### Unit Conversions

Posted:

**Sat Nov 03, 2018 5:41 pm**Does anyone know of an easy way to remember the conversions?

Created by Dr. Laurence Lavelle

https://lavelle.chem.ucla.edu/forum/

https://lavelle.chem.ucla.edu/forum/viewtopic.php?f=8&t=35622

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Posted: **Sat Nov 03, 2018 5:41 pm**

Does anyone know of an easy way to remember the conversions?

Posted: **Sat Nov 03, 2018 8:16 pm**

I think that for me I found it really helpful to print out the Constants and Equations sheet that Lavelle posted on his website. You can familiarize yourself with what he is going to provide on every test and what you will want to remember. I'm not sure what specific conversions you are having difficulty remembering, but for me the simple ones are converting milliliters to liters. I was taught using fractions for example you place what you have in the front. 500mL = ? Liters. Then you multiply it by a fraction. The top is what you want to get to, which in this case is Liters. Then the bottom is the ratio of mL. So, this would be 500 mL(1 L/1000mL) = 0.5L. Also, just to remember the conversion numbers there are a few that have hints embedded in their prefixes. mill = 1000. centi = 100. Nano meters = 10^9. I think it just takes some time to sit down and memorize a few that aren't so clear.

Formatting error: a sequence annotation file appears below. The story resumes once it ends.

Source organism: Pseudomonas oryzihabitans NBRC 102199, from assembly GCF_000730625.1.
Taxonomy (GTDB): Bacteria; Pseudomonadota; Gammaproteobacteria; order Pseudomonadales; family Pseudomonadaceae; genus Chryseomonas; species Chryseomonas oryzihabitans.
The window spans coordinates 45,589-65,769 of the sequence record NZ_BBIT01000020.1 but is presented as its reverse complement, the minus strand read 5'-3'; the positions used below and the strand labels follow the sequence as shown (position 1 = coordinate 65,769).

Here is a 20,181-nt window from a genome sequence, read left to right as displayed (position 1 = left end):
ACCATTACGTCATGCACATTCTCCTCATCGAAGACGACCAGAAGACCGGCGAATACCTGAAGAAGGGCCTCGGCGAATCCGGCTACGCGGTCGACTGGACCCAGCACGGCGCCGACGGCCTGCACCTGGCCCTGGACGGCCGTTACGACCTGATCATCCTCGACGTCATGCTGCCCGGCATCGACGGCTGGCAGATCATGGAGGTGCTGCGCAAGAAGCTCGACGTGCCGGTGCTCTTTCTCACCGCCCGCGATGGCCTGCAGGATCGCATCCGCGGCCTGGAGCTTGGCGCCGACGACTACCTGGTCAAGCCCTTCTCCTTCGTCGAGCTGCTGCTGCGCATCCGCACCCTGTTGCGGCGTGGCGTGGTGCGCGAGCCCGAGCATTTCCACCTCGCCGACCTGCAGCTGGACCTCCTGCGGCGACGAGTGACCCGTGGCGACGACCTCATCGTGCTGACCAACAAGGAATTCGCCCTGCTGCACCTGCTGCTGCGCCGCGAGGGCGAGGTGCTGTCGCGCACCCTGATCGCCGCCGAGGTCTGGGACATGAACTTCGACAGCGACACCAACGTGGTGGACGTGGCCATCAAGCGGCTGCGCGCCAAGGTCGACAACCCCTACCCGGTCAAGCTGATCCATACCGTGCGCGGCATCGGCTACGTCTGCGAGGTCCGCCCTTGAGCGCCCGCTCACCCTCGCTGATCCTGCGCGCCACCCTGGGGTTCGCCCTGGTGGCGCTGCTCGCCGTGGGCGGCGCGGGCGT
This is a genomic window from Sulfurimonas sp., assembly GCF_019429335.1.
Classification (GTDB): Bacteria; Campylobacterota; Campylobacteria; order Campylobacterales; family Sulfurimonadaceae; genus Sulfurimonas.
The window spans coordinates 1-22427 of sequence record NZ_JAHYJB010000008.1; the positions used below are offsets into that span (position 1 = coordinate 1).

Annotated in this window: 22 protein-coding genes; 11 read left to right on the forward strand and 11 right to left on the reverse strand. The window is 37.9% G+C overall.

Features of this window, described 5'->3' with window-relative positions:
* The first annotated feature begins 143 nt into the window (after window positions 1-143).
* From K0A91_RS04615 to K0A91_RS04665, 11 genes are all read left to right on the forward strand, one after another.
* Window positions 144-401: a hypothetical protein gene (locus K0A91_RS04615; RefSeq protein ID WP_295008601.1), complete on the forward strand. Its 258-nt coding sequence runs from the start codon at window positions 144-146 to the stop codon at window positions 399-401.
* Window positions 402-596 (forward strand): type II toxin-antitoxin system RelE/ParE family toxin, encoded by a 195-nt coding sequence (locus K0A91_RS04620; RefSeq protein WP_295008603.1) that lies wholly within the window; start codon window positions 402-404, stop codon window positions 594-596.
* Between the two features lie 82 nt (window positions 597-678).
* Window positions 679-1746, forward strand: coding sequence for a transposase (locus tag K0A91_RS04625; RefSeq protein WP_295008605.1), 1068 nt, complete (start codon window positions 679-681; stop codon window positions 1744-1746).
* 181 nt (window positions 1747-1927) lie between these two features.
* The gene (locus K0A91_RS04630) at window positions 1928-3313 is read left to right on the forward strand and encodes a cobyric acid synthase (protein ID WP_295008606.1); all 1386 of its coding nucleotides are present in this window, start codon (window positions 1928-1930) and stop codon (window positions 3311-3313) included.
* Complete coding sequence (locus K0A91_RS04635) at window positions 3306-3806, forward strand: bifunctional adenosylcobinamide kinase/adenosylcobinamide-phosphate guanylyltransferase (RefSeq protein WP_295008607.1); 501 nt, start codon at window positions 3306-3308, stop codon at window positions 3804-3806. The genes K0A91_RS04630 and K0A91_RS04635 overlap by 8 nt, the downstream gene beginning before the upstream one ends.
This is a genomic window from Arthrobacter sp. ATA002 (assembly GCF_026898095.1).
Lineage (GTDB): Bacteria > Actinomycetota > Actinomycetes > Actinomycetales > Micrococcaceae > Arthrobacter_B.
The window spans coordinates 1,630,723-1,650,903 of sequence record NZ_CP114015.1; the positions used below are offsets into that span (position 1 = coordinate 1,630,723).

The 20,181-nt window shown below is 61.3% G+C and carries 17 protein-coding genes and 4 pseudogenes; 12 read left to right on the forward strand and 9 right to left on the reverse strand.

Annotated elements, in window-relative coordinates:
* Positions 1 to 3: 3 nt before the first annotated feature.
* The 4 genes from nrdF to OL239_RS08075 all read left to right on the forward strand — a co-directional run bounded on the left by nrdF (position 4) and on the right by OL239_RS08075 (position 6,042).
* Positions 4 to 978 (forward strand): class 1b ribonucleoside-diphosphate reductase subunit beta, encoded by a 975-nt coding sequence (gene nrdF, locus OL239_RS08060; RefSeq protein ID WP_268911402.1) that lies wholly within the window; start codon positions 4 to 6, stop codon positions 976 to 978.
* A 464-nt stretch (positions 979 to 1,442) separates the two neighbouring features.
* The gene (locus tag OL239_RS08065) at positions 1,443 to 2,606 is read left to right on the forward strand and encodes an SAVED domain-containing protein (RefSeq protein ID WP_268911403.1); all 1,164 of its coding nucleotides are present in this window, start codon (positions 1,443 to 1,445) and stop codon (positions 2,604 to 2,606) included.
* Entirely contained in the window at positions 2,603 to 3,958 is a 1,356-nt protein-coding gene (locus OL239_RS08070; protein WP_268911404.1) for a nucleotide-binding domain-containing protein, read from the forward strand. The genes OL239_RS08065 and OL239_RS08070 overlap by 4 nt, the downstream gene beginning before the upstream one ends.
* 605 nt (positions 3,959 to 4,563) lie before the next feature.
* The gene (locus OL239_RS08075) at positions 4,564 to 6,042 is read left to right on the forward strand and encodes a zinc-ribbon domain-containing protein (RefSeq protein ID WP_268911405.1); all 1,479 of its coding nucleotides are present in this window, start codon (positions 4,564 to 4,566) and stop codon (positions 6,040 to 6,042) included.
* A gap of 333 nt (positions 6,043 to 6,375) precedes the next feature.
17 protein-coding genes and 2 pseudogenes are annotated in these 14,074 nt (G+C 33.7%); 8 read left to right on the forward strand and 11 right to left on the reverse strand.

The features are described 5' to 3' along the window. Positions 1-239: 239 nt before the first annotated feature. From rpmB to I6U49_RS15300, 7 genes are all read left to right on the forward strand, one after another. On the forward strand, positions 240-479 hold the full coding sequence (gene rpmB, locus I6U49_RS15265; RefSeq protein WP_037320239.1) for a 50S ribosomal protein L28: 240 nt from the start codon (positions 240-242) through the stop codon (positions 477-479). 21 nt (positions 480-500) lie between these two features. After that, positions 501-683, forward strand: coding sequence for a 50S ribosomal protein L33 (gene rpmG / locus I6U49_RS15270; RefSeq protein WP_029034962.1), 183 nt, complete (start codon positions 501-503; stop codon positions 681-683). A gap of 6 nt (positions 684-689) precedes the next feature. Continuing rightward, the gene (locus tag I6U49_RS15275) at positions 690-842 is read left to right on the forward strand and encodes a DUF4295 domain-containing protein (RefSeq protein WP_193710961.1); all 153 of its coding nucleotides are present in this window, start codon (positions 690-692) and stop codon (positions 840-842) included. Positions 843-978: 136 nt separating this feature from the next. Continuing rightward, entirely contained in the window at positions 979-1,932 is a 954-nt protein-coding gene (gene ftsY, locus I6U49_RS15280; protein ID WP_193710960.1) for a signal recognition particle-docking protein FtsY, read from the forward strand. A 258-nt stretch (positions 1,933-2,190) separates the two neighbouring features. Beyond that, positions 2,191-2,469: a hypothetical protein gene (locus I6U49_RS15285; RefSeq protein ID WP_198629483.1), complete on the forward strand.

Posted: **Sat Nov 03, 2018 9:31 pm**

Some unit conversions are given on the equation sheet, such as 1 nm = 10-9 m, so I would just review the ones that aren't on the worksheet.

Posted: **Sat Nov 03, 2018 11:51 pm**

There are mnemonics you can use for the IS prefix's to remember the order. i.e. Kings Hate Dragons Because Dragons Canâ€™t Make Money = Kilo, Hecto, Deca, Base, Deci, Centi, Milli, Micro). The problem with this is it doesn't differentiate the magnitudes between (i.e. The difference of orders of magnitude between Milli and Centi are not the same as the difference between Milli and Micro).